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The wiring that runs to the coils needs to be moved out of the way, as does this ground connection.
Figure 5
The wiring that runs to the coils needs to be moved out of the way, as does this ground connection. The wiring is secured by black plastic clips, which can either be opened to release the wiring or pulled straight upward to remove them from the valve cover as shown.
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Use a 10mm wrench or socket to loosen the bolt holding the ground wires to the valve cover and then move them.
Figure 6
Use a 10mm wrench or socket to loosen the bolt holding the ground wires to the valve cover and then move them.
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There are nine 10mm nuts holding the valve cover in place atop the cylinder head.
Figure 7
There are nine 10mm nuts holding the valve cover in place atop the cylinder head. Seven of these can be removed with a 10mm socket and ratchet, but two of them are mounted on long studs that prevent the use of a standard socket. For these you will need a deep socket or a wrench. The first one is on the front passenger side.
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The second is on the passenger side at the rear.
Figure 8
The second is on the passenger side at the rear. To get the wrench on the nut I had to remove the two 8mm bolts holding the nearby heat shield in place (you can see the shield and one of the bolt holes behind my hand in this photo) and bend the shield out of the way.
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This overhead view shows the remaining seven nuts that you must remove, indicated by the green arrows.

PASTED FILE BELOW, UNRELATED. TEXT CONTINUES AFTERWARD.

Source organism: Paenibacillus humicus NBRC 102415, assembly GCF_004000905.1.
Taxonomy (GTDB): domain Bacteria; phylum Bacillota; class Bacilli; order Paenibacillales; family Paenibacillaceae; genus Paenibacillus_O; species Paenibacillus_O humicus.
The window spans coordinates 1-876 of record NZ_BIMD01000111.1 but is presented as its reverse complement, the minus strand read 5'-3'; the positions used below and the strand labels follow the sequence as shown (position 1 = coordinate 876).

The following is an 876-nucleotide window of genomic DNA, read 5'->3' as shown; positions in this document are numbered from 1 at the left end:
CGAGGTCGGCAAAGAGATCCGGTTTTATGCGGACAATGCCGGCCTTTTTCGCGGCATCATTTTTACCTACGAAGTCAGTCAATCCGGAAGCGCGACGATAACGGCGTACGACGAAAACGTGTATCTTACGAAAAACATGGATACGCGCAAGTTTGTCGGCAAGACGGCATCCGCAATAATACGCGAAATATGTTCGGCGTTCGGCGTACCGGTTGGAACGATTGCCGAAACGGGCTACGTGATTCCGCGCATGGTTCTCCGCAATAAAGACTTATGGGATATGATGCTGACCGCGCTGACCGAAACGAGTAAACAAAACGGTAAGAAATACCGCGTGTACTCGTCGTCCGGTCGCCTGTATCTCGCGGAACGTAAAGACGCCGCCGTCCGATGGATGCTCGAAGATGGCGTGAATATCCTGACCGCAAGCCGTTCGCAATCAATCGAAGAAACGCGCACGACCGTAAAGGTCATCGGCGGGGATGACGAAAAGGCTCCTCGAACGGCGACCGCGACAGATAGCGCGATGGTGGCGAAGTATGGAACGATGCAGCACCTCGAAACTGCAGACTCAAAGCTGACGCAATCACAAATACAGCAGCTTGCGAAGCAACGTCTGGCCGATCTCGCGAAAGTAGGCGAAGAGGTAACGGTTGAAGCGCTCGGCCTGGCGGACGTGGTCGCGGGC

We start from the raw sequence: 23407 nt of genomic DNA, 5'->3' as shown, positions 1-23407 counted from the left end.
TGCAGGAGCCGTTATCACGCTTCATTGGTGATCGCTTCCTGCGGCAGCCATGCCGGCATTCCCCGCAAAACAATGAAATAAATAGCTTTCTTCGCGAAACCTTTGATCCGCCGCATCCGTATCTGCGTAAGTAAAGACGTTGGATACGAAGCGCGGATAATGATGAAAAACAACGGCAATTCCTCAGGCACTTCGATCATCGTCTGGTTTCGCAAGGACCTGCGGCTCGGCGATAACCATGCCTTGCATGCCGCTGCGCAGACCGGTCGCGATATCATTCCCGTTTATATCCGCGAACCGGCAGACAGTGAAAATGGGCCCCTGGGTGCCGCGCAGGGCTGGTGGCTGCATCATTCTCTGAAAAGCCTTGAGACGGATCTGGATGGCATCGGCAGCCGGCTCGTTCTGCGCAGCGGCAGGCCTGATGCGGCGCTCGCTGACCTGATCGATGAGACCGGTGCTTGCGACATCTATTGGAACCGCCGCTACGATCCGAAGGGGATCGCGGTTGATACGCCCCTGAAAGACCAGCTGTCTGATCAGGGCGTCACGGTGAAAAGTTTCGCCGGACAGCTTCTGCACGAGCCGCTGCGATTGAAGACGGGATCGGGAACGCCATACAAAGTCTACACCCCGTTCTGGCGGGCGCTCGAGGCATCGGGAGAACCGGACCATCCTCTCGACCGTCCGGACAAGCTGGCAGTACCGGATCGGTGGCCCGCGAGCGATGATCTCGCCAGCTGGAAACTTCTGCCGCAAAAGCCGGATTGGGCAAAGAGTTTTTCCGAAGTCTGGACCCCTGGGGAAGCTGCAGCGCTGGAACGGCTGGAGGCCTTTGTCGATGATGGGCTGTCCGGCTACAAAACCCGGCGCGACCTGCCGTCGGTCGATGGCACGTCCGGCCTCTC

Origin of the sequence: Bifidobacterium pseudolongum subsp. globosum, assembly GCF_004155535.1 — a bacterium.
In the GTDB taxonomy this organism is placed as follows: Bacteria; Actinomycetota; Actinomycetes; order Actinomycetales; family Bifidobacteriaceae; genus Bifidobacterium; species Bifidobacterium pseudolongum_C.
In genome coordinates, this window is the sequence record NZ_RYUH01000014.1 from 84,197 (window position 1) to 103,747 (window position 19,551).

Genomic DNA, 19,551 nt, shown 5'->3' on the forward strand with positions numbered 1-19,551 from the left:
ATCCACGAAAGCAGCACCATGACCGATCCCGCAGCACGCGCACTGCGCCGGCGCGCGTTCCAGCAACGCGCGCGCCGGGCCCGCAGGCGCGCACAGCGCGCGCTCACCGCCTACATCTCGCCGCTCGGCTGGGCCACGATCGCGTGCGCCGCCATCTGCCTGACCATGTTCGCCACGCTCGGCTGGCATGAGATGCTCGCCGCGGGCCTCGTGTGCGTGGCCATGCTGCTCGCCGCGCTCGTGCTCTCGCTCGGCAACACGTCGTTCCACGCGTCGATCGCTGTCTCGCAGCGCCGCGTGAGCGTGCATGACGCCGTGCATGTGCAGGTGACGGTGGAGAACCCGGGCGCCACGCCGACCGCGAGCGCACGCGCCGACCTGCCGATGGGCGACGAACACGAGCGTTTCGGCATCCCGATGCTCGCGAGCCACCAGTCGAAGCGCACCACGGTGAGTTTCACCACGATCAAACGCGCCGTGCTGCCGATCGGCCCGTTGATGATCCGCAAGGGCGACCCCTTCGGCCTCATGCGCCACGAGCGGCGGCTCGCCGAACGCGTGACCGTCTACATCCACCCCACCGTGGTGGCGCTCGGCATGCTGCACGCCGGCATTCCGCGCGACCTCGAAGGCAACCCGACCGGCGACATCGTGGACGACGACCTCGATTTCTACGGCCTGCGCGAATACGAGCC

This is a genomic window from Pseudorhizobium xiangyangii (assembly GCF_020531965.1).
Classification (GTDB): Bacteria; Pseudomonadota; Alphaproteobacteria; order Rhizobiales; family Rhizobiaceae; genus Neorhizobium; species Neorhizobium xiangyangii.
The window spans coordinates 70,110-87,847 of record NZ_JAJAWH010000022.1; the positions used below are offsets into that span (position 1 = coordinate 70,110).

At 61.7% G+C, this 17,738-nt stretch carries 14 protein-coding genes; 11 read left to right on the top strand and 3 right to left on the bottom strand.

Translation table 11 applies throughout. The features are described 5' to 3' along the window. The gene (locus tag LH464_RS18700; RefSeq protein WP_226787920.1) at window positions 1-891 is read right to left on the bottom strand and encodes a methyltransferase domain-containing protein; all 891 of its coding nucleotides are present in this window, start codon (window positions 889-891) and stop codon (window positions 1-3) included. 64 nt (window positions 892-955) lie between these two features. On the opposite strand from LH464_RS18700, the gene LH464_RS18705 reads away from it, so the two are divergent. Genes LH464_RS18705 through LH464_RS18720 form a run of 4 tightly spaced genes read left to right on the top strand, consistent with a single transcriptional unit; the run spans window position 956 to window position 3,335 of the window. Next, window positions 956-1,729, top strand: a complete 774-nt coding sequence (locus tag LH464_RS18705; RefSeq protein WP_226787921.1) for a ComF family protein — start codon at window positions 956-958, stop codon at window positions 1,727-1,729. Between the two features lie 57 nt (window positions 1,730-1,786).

Figure 9
This overhead view shows the remaining seven nuts that you must remove, indicated by the green arrows.
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Once you have the nuts loose, you can use a thin putty knife or something similar to break the seal between the valve cover and the cylinder head.
Figure 10
Once you have the nuts loose, you can use a thin putty knife or something similar to break the seal between the valve cover and the cylinder head. Be careful not to scratch or gouge the mating surface, as this will surely cause a leak later on.
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Once the valve cover starts to lift, it should be easy to remove the rest of the way.
Figure 11
Once the valve cover starts to lift, it should be easy to remove the rest of the way. If it's not, double-check to be sure you've removed all nine securing nuts.
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Open sesame! I probably should have cleaned the dust off of the injector wiring above the intake manifold to prevent contamination of the valve train.
Figure 12
Open sesame! I probably should have cleaned the dust off of the injector wiring above the intake manifold to prevent contamination of the valve train. In any case, at this point you need to be careful not to allow any debris to fall into the engine.
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Start removing the old gasket.
Figure 13